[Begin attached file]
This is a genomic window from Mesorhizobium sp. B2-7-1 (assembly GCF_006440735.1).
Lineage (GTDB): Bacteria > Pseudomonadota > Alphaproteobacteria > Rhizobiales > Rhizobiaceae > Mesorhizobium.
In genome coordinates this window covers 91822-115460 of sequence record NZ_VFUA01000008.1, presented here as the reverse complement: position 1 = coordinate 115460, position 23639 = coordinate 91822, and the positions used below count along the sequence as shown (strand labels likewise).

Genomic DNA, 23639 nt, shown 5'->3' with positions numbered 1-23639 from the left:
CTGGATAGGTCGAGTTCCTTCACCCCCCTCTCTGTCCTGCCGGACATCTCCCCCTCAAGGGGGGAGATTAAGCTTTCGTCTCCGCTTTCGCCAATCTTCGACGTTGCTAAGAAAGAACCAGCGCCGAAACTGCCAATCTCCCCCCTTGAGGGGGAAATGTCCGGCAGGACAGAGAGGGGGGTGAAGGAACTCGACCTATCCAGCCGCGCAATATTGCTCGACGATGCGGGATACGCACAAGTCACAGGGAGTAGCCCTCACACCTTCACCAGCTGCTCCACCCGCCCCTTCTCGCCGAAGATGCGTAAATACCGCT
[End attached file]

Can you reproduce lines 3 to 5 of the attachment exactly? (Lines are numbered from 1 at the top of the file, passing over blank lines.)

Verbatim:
In genome coordinates this window covers 91822-115460 of sequence record NZ_VFUA01000008.1, presented here as the reverse complement: position 1 = coordinate 115460, position 23639 = coordinate 91822, and the positions used below count along the sequence as shown (strand labels likewise).

Genomic DNA, 23639 nt, shown 5'->3' with positions numbered 1-23639 from the left:
CTGGATAGGTCGAGTTCCTTCACCCCCCTCTCTGTCCTGCCGGACATCTCCCCCTCAAGGGGGGAGATTAAGCTTTCGTCTCCGCTTTCGCCAATCTTCGACGTTGCTAAGAAAGAACCAGCGCCGAAACTGCCAATCTCCCCCCTTGAGGGGGAAATGTCCGGCAGGACAGAGAGGGGGGTGAAGGAACTCGACCTATCCAGCCGCGCAATATTGCTCGACGATGCGGGATACGCACAAGTCACAGGGAGTAGCCCTCACACCTTCACCAGCTGCTCCACCCGCCCCTTCTCGCCGAAGATGCGTAAATACCGCT